Thursday, March 2, 2023

Restaurant shanties will only be a spring/summer thing

Crains New York

With spring rapidly approaching, talks are ongoing between the City Council, Mayor Eric Adams’ administration and the restaurant industry. It seems increasingly likely that the bill will create a seasonal program that would require owners to dismantle their curbside setups each fall, two council sources said Monday.

It could look much like the April-to-November program outlined last year in an initial council bill. The measure has stalled for months amid uncertainty over how new dining structures would be designed and which agency would supervise them.

It’s unclear how well a seasonal version will sit with restaurant owners, many of whom spent tens of thousands of dollars to build dining sheds and might not have the money or storage space to take them down each fall.

“Where are we supposed to store these things?” wondered Patrick Fromuth, an employee at Branded Saloon in Prospect Heights, Brooklyn. Fromuth helped construct the bar’s elaborate, colorful streetside dining structure, which Grub Street called a work of art.

“How are we supposed to fight back in the warmer months to get the cars out of the way, to redo it?” he said.

As Streetsblog reported Monday, the latest proposal could keep outdoor dining under the auspices of the Department of Transportation, which has led the program throughout the Covid-19 pandemic, rather than shift it to the smaller Department of Consumer and Worker Protection, as last year’s bill had called for.

Outdoor dining has remade the city’s streetscape and has served as a lifeline for thousands of restaurants during the pandemic, allowing them to expand seating onto the sidewalk and into the street during a time when many New Yorkers were reluctant to eat indoors.

But it also saddled some streets with unsightly plywood sheds that sat largely empty during the colder months, and it prompted lawsuits from residents who claimed the sheds fostered noise and sanitation issues.

The existing bill, introduced by Marjorie Velázquez of the Bronx, would allow so-called roadway cafés—tables and chairs in the curb lanes or parking lanes of city streets—to be up and running from April 1 through Oct. 31.

Sidewalk cafés, by contrast, could stay open year-round under Velázquez’s bill and would be similar to those that existed before the pandemic. Restaurateurs would need to get separate two-year licenses for each type of setup, paying $255 for a curbside café and between $225 and $510 for sidewalk seating.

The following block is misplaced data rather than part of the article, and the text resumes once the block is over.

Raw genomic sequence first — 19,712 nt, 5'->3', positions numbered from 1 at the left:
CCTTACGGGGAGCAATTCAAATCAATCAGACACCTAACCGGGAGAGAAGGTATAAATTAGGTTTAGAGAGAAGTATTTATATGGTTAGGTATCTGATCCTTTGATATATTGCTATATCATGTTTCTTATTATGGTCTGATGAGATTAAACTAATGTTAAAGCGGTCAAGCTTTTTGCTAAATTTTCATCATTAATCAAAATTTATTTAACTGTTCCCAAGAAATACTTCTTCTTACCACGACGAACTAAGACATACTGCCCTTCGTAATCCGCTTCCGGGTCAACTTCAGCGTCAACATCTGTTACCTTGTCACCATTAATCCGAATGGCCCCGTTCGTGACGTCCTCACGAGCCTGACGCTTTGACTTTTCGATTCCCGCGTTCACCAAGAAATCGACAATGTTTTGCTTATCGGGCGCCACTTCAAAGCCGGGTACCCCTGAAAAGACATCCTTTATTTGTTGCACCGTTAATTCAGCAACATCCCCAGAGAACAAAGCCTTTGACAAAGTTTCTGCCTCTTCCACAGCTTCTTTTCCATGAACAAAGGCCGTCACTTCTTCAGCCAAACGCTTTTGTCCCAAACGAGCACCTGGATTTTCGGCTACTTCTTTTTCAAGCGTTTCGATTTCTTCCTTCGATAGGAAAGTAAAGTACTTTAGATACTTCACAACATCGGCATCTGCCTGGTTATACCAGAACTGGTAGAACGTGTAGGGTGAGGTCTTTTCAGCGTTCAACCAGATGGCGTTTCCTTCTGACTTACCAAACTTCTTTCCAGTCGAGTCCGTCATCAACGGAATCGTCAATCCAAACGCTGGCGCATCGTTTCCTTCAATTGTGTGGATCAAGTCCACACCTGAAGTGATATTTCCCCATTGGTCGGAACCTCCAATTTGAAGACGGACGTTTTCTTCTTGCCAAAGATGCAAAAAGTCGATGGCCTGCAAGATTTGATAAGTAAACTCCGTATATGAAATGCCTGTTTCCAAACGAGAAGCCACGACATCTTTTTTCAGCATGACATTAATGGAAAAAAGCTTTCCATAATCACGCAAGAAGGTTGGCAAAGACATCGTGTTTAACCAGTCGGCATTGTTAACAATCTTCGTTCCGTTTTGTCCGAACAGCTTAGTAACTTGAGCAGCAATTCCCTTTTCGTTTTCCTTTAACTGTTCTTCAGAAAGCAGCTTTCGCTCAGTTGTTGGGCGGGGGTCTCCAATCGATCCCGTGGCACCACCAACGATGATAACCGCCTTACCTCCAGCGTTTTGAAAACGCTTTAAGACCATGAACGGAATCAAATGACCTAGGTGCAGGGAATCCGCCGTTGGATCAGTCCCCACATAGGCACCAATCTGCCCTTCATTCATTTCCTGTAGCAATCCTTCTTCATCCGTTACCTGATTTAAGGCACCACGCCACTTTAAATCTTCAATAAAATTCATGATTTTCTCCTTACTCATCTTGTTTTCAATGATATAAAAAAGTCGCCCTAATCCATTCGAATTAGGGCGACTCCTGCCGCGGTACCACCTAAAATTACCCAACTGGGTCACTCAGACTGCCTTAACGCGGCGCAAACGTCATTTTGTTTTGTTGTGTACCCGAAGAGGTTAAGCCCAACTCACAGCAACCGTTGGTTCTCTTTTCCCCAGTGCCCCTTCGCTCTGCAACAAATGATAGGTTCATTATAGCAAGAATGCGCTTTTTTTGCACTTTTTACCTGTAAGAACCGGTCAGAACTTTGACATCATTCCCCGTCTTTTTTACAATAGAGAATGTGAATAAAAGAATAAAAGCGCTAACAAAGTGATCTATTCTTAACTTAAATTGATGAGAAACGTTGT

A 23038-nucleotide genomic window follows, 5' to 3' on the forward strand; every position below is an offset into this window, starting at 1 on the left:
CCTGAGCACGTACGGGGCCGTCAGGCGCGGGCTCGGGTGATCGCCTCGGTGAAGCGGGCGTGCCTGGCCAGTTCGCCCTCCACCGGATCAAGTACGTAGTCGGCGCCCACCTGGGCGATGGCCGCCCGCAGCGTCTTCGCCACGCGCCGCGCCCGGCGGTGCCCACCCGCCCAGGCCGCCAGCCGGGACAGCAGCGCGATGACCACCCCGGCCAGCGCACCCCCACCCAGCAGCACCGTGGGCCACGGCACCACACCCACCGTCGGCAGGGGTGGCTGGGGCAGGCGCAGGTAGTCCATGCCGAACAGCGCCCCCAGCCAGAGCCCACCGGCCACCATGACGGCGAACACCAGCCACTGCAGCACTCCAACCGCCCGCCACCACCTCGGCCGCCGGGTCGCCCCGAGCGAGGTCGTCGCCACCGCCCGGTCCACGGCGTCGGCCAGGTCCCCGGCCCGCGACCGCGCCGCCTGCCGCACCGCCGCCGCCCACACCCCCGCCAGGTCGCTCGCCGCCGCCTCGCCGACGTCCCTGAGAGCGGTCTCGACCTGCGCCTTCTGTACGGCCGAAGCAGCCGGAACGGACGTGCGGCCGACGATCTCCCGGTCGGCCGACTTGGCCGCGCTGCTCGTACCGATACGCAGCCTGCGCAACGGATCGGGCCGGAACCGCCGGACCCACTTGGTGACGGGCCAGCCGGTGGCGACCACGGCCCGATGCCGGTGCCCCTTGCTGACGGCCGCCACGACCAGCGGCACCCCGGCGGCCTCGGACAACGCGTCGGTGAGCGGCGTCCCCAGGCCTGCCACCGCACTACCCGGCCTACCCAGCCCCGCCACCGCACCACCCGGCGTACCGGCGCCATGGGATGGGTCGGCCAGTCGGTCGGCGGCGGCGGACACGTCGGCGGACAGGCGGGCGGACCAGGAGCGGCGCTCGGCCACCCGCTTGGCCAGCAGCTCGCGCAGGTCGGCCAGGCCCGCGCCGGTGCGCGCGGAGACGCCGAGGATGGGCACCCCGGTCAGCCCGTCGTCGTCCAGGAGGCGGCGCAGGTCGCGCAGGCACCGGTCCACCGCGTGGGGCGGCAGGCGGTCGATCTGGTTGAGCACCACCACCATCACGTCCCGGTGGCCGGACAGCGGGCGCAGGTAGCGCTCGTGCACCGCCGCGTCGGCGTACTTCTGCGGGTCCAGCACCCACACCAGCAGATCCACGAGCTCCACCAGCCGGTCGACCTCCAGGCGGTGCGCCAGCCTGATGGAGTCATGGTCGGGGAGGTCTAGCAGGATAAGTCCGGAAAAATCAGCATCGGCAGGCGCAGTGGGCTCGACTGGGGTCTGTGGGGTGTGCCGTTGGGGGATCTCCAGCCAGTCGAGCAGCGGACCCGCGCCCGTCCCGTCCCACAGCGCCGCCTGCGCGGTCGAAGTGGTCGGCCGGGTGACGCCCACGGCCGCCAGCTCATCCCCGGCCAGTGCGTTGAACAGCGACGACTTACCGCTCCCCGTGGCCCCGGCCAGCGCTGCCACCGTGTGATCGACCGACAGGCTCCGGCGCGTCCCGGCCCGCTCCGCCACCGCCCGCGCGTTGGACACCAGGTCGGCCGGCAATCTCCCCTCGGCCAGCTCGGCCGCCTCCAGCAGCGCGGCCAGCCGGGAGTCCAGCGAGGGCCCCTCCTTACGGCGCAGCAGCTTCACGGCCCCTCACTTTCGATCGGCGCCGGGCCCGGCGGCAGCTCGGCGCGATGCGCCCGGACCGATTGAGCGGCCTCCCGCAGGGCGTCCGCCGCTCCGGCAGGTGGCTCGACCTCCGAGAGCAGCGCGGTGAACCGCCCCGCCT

Anonymous said...

Get rid of them once and for all !

"EVERYTHING woke turns to shit"
~ President Donald J Trump

Anonymous said...

Take a hike, big government, big regulation commie !

Anonymous said...

NYC Shanty Syndrome must be cured.

Anonymous said...

The Overton Window is open to Crap like this !
I would not spend a dime in one for the "Special" privilege to eat in the gutter.

Anonymous said...

Don't take them down, where are the homeless going to go to relieve themselves?

Anonymous said...

We are not Paris.
We do not have Paris weather.
We are more like rainy Tokyo or London.
We need underground concourse eateries.

Underground concourses would also deal with congestion by moving pedestrian traffic underground at the citi center.

Anonymous said...

That makes sense. I wonder what they’ll do with those structures in the winter? Shelters for the homeless? More free car storage? Firewood? Meeting place for QAnon creeps?

Kitara said...

@"Take a hike, big government, big regulation commie !"

Exactly, regulations are for socialists and communists. Let the free market decide. Who cares if that means letting corporations poison the Sheeple with tainted food, or destroy their towns with toxic waste, or poison their air with carbon monoxide and other pollutants, poison their water with toxic run off from chemical plants and fracking.
As long as the communists don't get to regulate business, freedom shall prevail.
Hallelujah !

Anonymous said...

"NYC Shanty Syndrome" LOL...

Anonymous said...

Again why do we need these empty structures that take away parking spots? No one is using them. Just an eyesore and a huge inconvenience.